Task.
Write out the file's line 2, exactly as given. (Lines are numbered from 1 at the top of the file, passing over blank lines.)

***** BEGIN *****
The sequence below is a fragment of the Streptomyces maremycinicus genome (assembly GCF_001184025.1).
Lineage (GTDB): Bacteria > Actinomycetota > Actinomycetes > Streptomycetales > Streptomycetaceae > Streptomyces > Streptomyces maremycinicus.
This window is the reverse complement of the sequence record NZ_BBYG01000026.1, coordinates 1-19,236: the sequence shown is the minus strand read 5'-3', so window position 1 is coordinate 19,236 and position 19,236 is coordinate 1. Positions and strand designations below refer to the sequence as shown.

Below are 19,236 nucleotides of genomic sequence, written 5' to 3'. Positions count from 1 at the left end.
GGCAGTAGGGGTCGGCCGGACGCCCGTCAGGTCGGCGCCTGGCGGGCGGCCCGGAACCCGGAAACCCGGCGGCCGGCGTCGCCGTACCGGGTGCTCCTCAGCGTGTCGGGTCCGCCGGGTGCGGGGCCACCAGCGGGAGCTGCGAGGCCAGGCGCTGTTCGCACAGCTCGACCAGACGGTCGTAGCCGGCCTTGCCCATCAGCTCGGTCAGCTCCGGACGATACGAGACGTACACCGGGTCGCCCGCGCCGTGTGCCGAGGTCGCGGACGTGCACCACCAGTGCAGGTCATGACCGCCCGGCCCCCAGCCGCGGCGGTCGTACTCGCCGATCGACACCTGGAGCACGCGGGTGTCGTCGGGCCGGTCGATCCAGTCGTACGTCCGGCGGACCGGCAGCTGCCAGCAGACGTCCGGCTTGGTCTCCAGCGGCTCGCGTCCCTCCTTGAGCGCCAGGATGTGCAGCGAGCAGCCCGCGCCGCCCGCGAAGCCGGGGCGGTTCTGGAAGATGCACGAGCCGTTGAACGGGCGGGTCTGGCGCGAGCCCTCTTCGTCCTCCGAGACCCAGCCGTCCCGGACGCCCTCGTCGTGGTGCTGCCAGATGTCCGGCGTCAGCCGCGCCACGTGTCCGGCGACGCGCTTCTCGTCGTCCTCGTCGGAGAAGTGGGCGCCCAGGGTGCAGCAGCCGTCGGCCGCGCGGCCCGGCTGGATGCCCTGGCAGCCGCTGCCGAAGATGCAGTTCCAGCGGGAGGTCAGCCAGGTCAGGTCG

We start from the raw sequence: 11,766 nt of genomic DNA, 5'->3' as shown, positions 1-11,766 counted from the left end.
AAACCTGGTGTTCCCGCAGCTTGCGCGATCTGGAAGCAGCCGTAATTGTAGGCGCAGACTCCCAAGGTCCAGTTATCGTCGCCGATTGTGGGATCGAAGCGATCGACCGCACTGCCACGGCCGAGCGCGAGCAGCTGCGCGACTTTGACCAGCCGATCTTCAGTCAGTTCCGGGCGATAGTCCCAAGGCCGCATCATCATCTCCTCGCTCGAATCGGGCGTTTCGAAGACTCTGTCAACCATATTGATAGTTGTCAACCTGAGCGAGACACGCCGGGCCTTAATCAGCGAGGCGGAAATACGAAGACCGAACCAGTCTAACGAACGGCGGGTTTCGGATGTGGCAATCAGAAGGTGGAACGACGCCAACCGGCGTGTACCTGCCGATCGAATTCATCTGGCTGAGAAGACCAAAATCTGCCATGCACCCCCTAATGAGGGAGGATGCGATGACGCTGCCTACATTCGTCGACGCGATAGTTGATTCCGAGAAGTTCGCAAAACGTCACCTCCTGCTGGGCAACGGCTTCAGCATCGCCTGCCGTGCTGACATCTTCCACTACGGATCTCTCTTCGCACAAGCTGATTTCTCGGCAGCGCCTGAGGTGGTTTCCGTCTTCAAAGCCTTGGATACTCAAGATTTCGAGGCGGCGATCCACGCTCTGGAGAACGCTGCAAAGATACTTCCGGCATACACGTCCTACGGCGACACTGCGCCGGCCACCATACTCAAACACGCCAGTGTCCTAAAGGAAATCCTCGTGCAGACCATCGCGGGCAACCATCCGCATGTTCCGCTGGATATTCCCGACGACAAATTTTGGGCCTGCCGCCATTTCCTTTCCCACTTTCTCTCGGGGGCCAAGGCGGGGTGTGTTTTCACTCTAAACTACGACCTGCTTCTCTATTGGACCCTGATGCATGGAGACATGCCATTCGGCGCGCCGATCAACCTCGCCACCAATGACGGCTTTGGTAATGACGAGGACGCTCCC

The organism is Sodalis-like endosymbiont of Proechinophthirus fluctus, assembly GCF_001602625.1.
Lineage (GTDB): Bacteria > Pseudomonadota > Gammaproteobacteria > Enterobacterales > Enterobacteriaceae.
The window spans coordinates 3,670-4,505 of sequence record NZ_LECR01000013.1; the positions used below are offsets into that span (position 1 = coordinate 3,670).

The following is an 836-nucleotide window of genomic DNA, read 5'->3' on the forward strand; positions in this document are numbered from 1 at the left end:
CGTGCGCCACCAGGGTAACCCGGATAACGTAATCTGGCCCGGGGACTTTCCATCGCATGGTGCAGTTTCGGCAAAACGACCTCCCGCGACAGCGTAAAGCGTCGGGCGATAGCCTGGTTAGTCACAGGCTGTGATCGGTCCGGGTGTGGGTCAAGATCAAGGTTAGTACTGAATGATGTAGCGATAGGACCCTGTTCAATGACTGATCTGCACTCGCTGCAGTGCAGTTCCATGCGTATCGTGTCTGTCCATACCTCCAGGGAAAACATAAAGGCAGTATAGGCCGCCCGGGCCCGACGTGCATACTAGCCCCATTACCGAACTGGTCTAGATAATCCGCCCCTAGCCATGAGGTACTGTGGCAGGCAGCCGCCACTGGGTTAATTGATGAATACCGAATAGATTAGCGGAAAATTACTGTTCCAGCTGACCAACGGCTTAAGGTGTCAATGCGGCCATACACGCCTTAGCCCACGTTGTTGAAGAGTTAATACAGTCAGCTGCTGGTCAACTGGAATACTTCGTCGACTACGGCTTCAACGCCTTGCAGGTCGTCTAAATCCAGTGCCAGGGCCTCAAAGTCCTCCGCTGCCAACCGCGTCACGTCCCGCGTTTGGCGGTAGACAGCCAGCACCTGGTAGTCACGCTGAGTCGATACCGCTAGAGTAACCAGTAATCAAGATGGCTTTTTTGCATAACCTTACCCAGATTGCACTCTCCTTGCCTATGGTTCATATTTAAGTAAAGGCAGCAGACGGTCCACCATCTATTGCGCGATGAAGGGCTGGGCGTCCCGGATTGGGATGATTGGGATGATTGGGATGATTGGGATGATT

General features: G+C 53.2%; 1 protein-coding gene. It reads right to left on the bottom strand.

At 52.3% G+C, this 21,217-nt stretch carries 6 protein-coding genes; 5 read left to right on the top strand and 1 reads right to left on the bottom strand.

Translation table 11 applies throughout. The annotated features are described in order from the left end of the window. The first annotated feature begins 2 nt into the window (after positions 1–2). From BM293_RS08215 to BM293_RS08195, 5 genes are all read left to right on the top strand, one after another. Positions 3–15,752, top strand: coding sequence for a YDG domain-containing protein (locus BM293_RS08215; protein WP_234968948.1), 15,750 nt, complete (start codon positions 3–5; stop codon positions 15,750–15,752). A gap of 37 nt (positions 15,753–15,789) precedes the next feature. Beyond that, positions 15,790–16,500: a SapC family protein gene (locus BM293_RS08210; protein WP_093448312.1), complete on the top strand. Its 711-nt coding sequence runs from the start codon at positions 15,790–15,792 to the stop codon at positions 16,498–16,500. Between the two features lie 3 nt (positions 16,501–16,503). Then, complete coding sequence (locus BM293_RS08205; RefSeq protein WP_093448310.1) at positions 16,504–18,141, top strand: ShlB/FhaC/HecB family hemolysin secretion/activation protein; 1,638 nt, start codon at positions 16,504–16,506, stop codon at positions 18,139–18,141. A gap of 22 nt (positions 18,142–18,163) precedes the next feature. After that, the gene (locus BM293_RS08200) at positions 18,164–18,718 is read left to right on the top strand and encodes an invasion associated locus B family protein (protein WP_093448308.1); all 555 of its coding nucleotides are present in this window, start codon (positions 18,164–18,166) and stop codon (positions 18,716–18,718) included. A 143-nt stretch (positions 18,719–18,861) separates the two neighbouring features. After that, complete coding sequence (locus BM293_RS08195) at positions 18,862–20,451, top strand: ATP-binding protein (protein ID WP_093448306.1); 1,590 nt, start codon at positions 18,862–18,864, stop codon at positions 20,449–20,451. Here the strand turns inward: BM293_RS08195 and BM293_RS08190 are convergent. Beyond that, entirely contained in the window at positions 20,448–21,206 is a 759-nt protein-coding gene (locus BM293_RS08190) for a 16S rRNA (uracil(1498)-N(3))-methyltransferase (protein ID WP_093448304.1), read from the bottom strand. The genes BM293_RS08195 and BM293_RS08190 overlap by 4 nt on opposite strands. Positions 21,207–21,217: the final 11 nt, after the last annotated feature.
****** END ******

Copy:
Lineage (GTDB): Bacteria > Actinomycetota > Actinomycetes > Streptomycetales > Streptomycetaceae > Streptomyces > Streptomyces maremycinicus.